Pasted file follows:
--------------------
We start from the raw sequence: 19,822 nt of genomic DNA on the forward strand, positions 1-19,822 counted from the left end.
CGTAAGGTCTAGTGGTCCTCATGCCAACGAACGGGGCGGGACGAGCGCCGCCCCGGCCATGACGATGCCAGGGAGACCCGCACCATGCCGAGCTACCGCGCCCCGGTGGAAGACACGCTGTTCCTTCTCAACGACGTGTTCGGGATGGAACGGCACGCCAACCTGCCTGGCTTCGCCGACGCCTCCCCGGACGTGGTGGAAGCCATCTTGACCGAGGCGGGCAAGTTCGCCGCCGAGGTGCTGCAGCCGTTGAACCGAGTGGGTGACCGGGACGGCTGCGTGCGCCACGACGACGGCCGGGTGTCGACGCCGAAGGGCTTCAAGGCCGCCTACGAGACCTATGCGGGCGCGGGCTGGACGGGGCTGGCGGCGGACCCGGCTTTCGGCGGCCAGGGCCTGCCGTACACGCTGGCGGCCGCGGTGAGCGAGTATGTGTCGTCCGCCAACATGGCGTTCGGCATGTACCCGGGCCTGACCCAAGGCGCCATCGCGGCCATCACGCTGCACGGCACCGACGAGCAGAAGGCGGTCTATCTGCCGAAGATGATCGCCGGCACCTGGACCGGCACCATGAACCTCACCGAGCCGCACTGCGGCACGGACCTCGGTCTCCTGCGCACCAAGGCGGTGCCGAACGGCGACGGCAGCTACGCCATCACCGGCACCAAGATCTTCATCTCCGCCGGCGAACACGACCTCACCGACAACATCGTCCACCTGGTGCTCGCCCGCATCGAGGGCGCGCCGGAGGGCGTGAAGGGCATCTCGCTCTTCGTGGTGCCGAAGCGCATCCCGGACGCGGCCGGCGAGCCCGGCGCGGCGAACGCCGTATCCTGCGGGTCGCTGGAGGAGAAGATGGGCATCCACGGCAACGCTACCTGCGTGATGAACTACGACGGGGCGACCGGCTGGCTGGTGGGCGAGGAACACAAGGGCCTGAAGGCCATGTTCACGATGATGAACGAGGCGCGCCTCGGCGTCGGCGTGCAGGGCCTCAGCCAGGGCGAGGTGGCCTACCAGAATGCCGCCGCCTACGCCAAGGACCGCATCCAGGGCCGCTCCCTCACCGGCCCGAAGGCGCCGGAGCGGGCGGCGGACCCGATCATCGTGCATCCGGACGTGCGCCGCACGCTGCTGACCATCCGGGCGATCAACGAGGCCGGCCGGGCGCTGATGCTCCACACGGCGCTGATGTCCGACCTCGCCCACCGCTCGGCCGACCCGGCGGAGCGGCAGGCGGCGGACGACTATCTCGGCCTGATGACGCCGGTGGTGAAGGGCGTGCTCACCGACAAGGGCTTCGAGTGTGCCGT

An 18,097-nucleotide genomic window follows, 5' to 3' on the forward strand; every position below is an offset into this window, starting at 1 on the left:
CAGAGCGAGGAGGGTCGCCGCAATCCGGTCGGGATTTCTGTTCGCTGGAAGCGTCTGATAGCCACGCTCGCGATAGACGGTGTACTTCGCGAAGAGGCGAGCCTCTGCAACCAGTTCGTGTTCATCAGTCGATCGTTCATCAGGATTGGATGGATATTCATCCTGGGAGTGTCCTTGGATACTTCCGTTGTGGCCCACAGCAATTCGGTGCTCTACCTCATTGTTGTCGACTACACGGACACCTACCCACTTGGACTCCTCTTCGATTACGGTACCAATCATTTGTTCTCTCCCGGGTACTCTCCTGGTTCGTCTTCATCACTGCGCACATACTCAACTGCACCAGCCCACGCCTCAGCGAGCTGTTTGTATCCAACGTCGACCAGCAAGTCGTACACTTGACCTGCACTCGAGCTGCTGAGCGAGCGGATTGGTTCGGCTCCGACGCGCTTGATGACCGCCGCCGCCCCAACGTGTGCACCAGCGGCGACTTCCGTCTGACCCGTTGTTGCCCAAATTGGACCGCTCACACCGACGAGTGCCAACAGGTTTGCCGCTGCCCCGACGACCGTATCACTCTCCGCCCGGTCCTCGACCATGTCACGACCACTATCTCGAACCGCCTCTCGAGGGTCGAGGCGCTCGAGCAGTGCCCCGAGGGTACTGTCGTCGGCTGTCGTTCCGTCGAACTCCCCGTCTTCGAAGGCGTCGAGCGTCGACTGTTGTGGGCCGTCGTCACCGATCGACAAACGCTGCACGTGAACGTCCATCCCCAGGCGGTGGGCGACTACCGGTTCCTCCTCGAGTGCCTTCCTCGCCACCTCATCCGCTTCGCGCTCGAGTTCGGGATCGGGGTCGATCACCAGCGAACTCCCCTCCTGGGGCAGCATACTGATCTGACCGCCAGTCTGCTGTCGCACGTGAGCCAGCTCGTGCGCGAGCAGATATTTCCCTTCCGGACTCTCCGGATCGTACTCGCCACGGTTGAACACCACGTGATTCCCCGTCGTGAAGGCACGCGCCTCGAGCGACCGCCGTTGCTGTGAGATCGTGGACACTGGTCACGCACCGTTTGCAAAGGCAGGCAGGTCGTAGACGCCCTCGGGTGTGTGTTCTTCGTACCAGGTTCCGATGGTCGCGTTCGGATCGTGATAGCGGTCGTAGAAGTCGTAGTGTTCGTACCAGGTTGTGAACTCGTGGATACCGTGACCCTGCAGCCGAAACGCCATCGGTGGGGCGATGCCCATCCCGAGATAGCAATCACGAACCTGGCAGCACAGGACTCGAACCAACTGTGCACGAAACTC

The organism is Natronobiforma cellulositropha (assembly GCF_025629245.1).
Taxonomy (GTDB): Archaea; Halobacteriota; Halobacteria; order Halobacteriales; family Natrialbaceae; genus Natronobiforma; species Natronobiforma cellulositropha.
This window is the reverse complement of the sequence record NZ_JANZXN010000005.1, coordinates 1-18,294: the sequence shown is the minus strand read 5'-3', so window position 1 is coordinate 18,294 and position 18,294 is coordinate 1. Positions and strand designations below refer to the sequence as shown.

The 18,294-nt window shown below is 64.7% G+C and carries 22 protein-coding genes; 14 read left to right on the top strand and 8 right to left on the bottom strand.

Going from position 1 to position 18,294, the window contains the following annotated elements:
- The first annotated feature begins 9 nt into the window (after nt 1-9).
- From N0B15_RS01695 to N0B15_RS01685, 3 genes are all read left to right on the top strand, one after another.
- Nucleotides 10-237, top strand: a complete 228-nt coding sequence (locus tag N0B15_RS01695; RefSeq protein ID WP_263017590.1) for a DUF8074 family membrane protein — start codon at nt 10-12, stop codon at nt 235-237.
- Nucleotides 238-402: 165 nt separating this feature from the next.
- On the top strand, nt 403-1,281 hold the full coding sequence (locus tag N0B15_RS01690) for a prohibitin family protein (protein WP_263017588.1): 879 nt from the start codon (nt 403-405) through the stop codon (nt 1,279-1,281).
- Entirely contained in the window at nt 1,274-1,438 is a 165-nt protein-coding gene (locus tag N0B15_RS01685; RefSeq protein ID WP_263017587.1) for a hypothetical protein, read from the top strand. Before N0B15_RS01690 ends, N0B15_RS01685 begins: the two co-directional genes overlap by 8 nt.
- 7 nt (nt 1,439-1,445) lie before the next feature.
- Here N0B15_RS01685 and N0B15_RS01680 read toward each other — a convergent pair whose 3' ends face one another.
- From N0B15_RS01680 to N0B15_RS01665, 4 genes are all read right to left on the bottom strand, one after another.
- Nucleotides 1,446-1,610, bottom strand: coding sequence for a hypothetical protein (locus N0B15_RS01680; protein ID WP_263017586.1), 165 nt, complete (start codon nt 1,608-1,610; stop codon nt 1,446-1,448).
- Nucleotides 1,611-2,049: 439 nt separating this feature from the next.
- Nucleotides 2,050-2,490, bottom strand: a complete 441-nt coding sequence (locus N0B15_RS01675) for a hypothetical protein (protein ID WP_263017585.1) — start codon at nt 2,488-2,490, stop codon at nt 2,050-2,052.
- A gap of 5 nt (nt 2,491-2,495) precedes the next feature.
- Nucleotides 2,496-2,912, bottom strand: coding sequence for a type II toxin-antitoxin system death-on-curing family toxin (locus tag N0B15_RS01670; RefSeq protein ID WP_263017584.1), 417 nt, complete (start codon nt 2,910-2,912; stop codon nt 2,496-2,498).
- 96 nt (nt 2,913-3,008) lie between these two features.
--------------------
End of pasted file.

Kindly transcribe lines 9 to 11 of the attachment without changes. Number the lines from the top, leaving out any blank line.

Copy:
Going from position 1 to position 18,294, the window contains the following annotated elements:
- The first annotated feature begins 9 nt into the window (after nt 1-9).
- From N0B15_RS01695 to N0B15_RS01685, 3 genes are all read left to right on the top strand, one after another.